Hi Amy-I waited to respond to this because there is so much controversy and mis-information. I spent about 100 hours doing research on vaccines for a presentation that I gave 3 weeks ago for concerned mothers. Your warrants are justified. Check out www.vaclib.org for all of the latest info on the vaccine controversy and the courts. The CDC and FDA have said their is a link and it is to just more than autism.

I have some great articles and other websites. If you would like a copy of these please send me an email. Also there is www.homefirst.com. The doctor that started this practice over 20 years ago has an excellent track record with delayed vaccines and non-vaccines. Doctors need to work with their patients. Dr. Ettner out of St. Francis in Evanston is also a great doctor and respects whatever the parents wishes are.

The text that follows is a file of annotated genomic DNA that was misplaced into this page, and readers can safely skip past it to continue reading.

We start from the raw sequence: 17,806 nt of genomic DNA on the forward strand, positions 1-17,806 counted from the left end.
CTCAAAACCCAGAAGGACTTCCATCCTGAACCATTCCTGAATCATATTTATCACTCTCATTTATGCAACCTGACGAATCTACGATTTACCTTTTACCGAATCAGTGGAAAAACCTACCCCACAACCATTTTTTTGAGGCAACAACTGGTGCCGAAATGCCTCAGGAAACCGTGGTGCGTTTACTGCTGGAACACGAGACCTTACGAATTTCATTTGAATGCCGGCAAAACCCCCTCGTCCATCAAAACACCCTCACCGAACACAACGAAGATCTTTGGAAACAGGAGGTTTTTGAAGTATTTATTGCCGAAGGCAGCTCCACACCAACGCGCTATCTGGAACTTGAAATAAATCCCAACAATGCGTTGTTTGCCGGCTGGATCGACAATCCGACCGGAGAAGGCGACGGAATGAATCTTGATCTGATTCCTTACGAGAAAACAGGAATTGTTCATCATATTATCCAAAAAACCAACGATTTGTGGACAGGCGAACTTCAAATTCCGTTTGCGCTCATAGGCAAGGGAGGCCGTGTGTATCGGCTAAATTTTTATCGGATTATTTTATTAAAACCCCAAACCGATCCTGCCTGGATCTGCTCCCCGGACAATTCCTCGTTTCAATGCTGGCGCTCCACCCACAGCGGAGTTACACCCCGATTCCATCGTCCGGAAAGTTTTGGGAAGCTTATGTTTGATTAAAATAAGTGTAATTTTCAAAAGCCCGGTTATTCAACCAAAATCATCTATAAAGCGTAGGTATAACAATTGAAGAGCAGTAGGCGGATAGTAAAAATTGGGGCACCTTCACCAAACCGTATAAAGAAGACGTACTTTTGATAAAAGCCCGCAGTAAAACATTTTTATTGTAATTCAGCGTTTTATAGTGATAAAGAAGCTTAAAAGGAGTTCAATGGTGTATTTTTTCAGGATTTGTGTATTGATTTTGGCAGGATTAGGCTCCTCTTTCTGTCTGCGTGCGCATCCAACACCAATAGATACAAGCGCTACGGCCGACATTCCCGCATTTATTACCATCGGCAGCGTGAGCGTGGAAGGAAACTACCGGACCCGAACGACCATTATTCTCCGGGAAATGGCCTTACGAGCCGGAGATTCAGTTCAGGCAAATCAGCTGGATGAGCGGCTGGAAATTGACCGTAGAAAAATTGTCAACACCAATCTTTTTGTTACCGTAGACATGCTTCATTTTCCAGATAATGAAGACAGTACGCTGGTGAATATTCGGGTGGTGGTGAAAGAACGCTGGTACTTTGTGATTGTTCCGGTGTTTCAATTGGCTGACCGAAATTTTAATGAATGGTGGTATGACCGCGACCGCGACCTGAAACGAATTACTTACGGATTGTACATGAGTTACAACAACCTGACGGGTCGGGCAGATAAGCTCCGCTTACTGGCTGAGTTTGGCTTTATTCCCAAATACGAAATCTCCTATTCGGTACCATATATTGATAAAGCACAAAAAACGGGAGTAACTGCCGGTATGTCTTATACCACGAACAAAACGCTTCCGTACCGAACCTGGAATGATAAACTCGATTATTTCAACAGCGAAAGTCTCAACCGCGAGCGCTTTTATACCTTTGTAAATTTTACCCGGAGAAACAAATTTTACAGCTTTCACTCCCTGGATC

I have 4 children and will not vaccinate. I consider myself very educated about this decision and my children are never sick, no allergies and no doctor visits with the exception of routine check-ups for school. There immune systems are very strong and I chose not to introduce foreign substances into their bodies. It is a personal choice and all of the supplemental information that you need is at your fingertips.

T.